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Rail News: Norfolk Southern Railway

NS posts 'excellent' third-quarter results

Led by growth in chemicals, metals/construction, intermodal and automotive businesses, combined with ongoing productivity improvements, Norfolk Southern Corp. posted strong third-quarter results, with net income soaring 20 percent to $482 million.

Diluted earnings per share jumped 23 percent to $1.53 and railway operating revenue rose 5 percent to $2.8 billion compared with third-quarter 2012 results.

However, coal continued its downward trend, driven by reduced demand for electricity, competition from natural gas, a soft domestic metallurgical market and excess global supply. Coal revenue fell 9 percent to $641 million primarily because of lower average revenue per unit and a 2 percent decline in volumes.

“Even in the face of continuing weakness in the coal markets, our focus on service efficiency and velocity allowed us to provide superior performance for our customers and excellent results for our shareholders,” said NS Chairman and Chief Executive Officer Wick Moorman during an earnings conference this morning.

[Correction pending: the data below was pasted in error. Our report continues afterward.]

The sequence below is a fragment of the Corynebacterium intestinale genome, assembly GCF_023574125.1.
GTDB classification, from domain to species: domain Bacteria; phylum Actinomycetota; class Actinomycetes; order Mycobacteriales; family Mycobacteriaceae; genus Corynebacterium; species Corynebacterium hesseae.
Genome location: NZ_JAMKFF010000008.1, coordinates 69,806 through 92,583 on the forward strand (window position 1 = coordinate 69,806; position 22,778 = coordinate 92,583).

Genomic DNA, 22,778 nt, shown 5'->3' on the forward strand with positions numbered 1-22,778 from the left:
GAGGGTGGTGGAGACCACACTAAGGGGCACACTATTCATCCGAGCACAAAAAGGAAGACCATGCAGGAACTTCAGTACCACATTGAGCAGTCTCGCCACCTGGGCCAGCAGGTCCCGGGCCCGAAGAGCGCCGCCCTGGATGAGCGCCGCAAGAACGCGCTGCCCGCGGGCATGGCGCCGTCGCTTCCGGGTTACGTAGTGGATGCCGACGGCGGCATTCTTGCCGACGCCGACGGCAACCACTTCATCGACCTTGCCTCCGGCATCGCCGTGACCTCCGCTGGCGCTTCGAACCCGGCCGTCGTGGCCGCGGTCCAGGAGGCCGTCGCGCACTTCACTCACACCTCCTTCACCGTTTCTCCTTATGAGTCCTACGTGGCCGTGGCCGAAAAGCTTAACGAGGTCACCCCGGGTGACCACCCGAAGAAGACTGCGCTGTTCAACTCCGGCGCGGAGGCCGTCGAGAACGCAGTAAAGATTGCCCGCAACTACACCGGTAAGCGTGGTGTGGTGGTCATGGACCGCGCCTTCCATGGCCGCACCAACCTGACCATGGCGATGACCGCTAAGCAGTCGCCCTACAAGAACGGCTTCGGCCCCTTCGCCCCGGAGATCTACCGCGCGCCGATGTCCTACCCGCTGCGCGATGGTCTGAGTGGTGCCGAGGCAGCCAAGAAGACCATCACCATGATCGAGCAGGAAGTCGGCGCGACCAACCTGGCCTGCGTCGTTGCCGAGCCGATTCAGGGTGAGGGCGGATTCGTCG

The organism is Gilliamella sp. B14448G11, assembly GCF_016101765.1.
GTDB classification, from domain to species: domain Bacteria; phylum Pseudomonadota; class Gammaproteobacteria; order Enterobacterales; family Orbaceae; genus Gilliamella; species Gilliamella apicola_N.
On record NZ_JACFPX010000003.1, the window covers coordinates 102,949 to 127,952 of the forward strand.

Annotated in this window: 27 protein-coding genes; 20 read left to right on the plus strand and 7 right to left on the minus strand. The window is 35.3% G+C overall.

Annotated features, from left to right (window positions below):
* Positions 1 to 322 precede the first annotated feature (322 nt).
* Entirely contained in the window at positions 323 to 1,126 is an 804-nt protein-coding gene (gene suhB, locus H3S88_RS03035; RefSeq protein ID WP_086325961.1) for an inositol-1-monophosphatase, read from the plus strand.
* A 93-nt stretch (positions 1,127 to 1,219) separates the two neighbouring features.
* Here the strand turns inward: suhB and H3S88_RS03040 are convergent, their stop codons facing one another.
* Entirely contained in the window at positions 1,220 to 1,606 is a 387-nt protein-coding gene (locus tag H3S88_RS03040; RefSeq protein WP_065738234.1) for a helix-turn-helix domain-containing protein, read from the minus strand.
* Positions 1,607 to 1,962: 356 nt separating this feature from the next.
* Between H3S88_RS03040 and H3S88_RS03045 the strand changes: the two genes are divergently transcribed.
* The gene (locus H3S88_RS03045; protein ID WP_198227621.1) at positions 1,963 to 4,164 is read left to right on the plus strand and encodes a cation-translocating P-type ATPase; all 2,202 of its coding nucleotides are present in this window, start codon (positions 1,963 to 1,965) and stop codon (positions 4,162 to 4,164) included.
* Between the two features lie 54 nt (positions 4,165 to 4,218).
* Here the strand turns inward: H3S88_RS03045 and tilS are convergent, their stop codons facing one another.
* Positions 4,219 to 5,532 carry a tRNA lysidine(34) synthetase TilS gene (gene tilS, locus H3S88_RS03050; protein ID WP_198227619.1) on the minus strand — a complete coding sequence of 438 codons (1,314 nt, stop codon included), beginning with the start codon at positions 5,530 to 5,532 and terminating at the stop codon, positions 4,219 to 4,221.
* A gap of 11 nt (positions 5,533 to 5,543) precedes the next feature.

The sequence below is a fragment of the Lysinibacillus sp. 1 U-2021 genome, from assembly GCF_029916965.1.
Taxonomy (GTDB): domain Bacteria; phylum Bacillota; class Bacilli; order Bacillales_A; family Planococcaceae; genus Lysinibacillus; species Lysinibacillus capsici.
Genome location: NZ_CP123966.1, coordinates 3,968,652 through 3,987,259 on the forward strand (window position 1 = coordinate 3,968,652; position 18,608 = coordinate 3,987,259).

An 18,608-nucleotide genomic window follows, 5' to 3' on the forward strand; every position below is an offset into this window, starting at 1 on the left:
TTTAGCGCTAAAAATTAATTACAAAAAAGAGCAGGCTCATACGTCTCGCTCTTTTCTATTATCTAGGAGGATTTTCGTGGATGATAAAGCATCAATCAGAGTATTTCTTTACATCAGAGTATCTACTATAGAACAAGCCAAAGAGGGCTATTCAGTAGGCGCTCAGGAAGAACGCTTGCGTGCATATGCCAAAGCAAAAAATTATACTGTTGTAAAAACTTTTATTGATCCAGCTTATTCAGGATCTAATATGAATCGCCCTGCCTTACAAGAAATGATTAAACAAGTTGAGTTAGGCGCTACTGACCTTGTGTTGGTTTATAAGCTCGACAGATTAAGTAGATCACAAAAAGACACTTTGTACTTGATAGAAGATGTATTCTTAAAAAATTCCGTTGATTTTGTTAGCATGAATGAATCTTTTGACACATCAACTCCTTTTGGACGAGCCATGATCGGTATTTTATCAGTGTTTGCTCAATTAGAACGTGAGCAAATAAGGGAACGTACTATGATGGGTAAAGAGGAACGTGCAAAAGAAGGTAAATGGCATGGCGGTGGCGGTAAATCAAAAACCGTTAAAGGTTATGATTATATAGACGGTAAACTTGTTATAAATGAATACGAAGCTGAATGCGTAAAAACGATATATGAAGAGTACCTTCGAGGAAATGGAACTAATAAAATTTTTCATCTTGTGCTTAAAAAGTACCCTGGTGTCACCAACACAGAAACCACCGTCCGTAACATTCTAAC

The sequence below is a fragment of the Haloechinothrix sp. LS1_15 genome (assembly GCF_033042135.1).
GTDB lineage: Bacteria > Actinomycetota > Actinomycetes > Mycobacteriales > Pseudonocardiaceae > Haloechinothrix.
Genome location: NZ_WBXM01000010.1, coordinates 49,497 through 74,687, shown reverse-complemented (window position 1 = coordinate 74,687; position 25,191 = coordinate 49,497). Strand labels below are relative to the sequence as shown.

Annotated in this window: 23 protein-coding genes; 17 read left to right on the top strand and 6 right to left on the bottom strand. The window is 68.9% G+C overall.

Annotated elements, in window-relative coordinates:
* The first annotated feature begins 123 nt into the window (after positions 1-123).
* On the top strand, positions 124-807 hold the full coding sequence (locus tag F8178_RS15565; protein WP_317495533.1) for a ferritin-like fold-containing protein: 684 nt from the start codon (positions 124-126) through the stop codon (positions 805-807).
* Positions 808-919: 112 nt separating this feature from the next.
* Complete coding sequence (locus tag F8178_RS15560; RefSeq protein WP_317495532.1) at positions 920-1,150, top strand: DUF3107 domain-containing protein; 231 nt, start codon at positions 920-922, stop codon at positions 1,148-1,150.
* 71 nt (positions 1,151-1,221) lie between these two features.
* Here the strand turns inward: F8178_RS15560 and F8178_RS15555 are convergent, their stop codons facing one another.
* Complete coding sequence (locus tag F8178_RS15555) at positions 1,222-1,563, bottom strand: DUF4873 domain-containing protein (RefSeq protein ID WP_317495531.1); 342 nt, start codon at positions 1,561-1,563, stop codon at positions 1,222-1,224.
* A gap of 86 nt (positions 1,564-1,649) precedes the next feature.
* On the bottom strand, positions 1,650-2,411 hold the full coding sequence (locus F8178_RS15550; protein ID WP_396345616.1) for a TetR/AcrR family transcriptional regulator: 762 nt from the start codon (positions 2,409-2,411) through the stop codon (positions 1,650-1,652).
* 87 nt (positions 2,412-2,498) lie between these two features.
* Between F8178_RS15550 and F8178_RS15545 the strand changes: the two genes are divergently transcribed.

On the up side, intermodal revenue reached an all time high, driven up 7 percent to $605 million by a 5 percent rise in volume and a 2 percent increase in revenue per unit. Much of the volume increase resulted from the opening of new lanes in the Crescent Corridor and continued highway-to-rail conversion opportunities.

Also on the positive side, general merchandise revenue climbed 11 percent to $1.6 billion, primarily as a result of a 6 percent growth in shipments. Growth in volume was driven by chemicals, up 14 percent due to crude-by-rail business gains; metals/construction, up 9 percent, due in part to higher aggregate and frac sand volumes; automobiles, up 9 percent due to new business from existing customers and higher production; and a 4 percent increase in paper. Agriculture volumes dropped 3 percent as a result of the 2012 drought's impact on corn and soybeans, as well as weaker ethanol volumes.

Continued productivity improvements helped keep costs in check — railway operating expenses rose 1 percent to $2 billion — as well as improve the operating ratio, which dropped 3 percentage points to 69.9, NS executives said.

“Our 2013 results combined with our reduced operating ratio are a clear indication that we are on the right path,” said Moorman.

Contact Progressive Railroading editorial staff.

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